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Children's Book Reviews


Summer Daze

SUMMER DAZE


by
Kate Marley


How better to spend the dog days of August than curled up with a book? At the mountains, or at the beach, or just chilling in your own room, thereís nothing like a few good books to keep the end of summer doldrums away. Hereís a few titles to get you started.

PICTURE BOOKS


The Big Big Sea by Martin Waddell. c 1994, Candlewick Press.
One summer night, a mother and child go on a nightwalk by the ocean during a full moon, and share a magical time together. Told in rhyme, itís a gentle, heartwarming story. The luminous illustrations by Jennifer Eachus were inspired by the authorís home near the Mountains of Mourne.

Old Salt, Young Salt by Jonathan London. c 1996, Lothrop, Lee & Shepard.
Hereís another book thatís a quiet celebration of a special time between parent and child. A father takes his son out for a day of fishing, and the boy sees his first whale, and catches his first salmon. Glowing illustrations by Todd L.W. Doney bring a sunlit day on the water to life for us.

Waterman's Child by Barbara Mitchell. c 1997, Lothrop, Lee & Shepard.
Three generations have made their living from the waters of the Chesapeake Bay; readers glimpse vignettes of their way of life as well as the gradual decline of the bay. Like her mother, grandmother and great-grandmother, the little girl wants to marry a waterman - after she finishes college and while helping to study and save the bay. Illustrations are by Daniel San Souci.

My Life With The Wave by Catherine Cowan. c 1997, Lothrop, Lee & Shepard.
This is based on a story (with the same title) by Octavio Paz; the author translated and adapted it for children. Basically, itís about a boy who meets a special wave at the beach, and convinces his father to let him take her home. Once there, he describes their days together. Along with the lyrical text are impressive pictures by Mark Buehner. For a bonus, there are hidden objects within the illustrations.

Farmer's Market by Paul Brett Johnson. c 1997, Orchard Books.
The bounty of the earth is as much a part of summer as time on the water. This book, with illustrations by the author, is about a little girl who helps her family every Saturday selling their produce. The hard work, and the fun times, are the rythym of those who live close to the land.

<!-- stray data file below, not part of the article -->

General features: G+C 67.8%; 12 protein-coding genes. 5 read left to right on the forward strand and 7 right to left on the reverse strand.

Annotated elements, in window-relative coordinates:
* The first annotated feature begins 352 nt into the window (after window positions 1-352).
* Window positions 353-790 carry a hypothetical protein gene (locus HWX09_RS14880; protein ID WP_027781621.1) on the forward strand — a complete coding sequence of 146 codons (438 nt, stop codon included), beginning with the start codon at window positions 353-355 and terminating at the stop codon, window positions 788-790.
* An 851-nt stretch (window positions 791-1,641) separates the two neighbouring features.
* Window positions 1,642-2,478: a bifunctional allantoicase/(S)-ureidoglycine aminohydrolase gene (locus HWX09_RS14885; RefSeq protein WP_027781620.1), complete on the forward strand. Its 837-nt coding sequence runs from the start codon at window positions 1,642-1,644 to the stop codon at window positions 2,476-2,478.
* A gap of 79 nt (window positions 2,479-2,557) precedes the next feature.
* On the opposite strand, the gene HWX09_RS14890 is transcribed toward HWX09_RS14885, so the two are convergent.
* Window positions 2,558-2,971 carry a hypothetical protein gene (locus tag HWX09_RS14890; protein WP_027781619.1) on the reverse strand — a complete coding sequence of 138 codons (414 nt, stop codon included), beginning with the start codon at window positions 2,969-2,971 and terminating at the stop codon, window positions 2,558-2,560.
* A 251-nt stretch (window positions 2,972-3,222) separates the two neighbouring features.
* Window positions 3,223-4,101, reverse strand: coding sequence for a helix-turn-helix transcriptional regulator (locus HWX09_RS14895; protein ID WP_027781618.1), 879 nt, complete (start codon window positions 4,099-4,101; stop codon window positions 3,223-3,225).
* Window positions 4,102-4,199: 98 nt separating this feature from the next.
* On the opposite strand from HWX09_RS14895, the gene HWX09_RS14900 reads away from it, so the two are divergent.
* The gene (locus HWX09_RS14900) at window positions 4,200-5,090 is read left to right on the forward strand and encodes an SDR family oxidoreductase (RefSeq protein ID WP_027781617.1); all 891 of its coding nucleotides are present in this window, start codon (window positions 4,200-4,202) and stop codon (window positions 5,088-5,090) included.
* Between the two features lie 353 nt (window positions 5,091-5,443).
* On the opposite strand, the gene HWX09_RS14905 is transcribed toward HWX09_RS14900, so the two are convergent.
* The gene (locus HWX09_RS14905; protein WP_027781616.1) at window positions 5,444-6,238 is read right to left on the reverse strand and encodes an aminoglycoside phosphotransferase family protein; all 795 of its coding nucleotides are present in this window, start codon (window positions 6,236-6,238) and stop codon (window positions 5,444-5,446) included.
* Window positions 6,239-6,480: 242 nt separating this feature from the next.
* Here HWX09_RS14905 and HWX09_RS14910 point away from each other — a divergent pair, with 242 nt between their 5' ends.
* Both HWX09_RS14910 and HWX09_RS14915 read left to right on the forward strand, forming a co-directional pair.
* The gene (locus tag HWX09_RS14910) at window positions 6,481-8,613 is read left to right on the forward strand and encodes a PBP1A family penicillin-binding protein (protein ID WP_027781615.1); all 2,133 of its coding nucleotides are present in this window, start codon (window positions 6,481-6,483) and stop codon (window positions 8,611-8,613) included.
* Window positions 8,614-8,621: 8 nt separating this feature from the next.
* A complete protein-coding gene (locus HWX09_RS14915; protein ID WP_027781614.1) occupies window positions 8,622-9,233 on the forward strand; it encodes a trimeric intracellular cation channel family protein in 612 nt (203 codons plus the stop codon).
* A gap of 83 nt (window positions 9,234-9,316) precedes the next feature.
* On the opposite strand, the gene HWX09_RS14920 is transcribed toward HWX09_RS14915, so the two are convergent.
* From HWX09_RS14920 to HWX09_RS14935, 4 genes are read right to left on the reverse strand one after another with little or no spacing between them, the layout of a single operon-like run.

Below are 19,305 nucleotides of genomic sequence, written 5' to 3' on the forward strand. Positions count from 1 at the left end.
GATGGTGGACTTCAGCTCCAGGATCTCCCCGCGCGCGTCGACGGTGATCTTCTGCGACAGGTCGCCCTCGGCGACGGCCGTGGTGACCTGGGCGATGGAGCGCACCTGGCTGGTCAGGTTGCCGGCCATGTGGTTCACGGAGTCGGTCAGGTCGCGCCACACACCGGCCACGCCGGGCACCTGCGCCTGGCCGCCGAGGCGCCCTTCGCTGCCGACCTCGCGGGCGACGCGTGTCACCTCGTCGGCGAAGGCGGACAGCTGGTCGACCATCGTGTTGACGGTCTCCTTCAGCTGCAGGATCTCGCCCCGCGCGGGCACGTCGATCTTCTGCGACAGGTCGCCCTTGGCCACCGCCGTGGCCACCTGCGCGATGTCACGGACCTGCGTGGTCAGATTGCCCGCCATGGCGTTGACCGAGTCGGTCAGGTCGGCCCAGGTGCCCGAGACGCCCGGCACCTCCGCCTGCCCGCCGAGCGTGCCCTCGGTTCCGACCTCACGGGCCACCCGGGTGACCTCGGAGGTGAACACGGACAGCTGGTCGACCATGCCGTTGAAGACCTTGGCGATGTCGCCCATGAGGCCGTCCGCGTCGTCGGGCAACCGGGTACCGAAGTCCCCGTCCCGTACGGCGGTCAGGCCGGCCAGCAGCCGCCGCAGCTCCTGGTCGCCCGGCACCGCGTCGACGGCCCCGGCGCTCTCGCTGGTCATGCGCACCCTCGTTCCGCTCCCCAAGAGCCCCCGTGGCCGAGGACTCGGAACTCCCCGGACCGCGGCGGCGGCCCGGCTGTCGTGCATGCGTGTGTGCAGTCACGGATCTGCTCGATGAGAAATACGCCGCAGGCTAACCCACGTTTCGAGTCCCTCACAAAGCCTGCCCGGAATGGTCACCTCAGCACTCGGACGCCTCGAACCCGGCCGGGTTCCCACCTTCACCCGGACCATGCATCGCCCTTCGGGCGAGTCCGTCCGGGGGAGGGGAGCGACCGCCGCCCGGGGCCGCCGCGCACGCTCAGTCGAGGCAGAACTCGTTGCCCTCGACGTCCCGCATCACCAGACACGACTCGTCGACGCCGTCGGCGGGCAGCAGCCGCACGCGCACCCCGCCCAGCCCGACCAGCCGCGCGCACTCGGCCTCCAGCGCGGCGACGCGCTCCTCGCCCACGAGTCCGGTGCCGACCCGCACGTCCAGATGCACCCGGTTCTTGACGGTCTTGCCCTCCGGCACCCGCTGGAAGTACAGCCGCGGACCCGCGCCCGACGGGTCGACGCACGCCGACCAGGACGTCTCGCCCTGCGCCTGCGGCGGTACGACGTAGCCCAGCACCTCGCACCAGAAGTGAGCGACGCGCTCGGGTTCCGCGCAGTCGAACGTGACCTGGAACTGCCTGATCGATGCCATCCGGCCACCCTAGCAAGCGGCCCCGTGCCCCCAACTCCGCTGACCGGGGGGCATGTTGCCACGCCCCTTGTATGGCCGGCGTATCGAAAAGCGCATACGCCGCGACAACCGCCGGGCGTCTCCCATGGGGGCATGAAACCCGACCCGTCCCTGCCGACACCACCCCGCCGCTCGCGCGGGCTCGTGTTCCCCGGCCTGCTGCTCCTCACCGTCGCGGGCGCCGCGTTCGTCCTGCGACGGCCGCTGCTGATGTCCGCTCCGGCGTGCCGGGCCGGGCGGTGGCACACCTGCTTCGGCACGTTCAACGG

The Summer My Father Was Ten by Pat Brisson. c 1998, Boyds Mills Press.
Every summer when they plant their garden, a little girl hears about the summer her father was ten - when he and his friends thoughtlessly destroyed a neighbor's garden. How he atoned for his mistake, and the surprising friendship that ensued, makes for a sentimental and satisfying story.

TRANSITIONAL BOOKS


There's A Frog In My Sleeping Bag by Susan Clymer. c 1997, Scholastic.
Although this campout is with her class from school, itís still a fun summer story about a girl named Janna, and how she puts up with three days of tricks from a mysterious person. Naturally, she wants the pranks to stop, and she canít help but wonder as well - why would someone pick on her? Any kid who has ever suffered this will sympathize.

Science in Seconds at the Beach by Jean Potter. c 1998, John Wiley & Sons.
Easy but informative, these quick experiments and observations are great for curious kids. Activities for ponds, lakes and rivers are also included, and while the equipment needed is minimal, adult supervision is recommended.

Summer Smarts by Jeanne Crane Castafero and Janet van Roden. c 1998, Houghton Mifflin.
This is actually three separate workbooks, each with the same title. Lots of kids (more than will admit to) donít mind doing workbooks, and these graded "activities and skills to prepare your child for 2nd (or 3rd , or 4th) grade" are a short, fun way to get in the groove (albeit briefly, for it IS summer!) before school starts.

Wish You Were Here by Kathleen Krill. c 1997, Doubleday.